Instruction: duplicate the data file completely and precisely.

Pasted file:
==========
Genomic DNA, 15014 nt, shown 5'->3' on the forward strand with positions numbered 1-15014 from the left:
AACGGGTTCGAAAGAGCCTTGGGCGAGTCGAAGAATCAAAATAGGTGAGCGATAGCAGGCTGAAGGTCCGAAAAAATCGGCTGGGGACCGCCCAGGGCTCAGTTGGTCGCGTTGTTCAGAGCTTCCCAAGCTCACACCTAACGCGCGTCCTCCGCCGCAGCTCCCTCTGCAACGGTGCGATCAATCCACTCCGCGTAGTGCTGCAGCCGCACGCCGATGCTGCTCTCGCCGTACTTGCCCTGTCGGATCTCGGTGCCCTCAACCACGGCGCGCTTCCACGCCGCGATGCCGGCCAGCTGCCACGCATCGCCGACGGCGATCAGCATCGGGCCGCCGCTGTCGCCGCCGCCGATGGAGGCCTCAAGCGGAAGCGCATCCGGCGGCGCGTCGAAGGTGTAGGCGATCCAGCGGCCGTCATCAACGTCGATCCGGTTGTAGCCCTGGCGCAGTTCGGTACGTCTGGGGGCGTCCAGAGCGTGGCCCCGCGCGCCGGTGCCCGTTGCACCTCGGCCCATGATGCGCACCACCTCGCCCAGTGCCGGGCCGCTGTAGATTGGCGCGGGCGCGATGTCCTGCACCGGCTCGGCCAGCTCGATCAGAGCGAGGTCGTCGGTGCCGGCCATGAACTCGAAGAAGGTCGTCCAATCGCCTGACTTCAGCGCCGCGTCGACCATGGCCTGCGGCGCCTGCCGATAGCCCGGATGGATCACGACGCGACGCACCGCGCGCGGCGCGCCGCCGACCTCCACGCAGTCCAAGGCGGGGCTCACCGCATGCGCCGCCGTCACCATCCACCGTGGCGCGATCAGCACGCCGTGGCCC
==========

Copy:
Genomic DNA, 15014 nt, shown 5'->3' on the forward strand with positions numbered 1-15014 from the left:
AACGGGTTCGAAAGAGCCTTGGGCGAGTCGAAGAATCAAAATAGGTGAGCGATAGCAGGCTGAAGGTCCGAAAAAATCGGCTGGGGACCGCCCAGGGCTCAGTTGGTCGCGTTGTTCAGAGCTTCCCAAGCTCACACCTAACGCGCGTCCTCCGCCGCAGCTCCCTCTGCAACGGTGCGATCAATCCACTCCGCGTAGTGCTGCAGCCGCACGCCGATGCTGCTCTCGCCGTACTTGCCCTGTCGGATCTCGGTGCCCTCAACCACGGCGCGCTTCCACGCCGCGATGCCGGCCAGCTGCCACGCATCGCCGACGGCGATCAGCATCGGGCCGCCGCTGTCGCCGCCGCCGATGGAGGCCTCAAGCGGAAGCGCATCCGGCGGCGCGTCGAAGGTGTAGGCGATCCAGCGGCCGTCATCAACGTCGATCCGGTTGTAGCCCTGGCGCAGTTCGGTACGTCTGGGGGCGTCCAGAGCGTGGCCCCGCGCGCCGGTGCCCGTTGCACCTCGGCCCATGATGCGCACCACCTCGCCCAGTGCCGGGCCGCTGTAGATTGGCGCGGGCGCGATGTCCTGCACCGGCTCGGCCAGCTCGATCAGAGCGAGGTCGTCGGTGCCGGCCATGAACTCGAAGAAGGTCGTCCAATCGCCTGACTTCAGCGCCGCGTCGACCATGGCCTGCGGCGCCTGCCGATAGCCCGGATGGATCACGACGCGACGCACCGCGCGCGGCGCGCCGCCGACCTCCACGCAGTCCAAGGCGGGGCTCACCGCATGCGCCGCCGTCACCATCCACCGTGGCGCGATCAGCACGCCGTGGCCC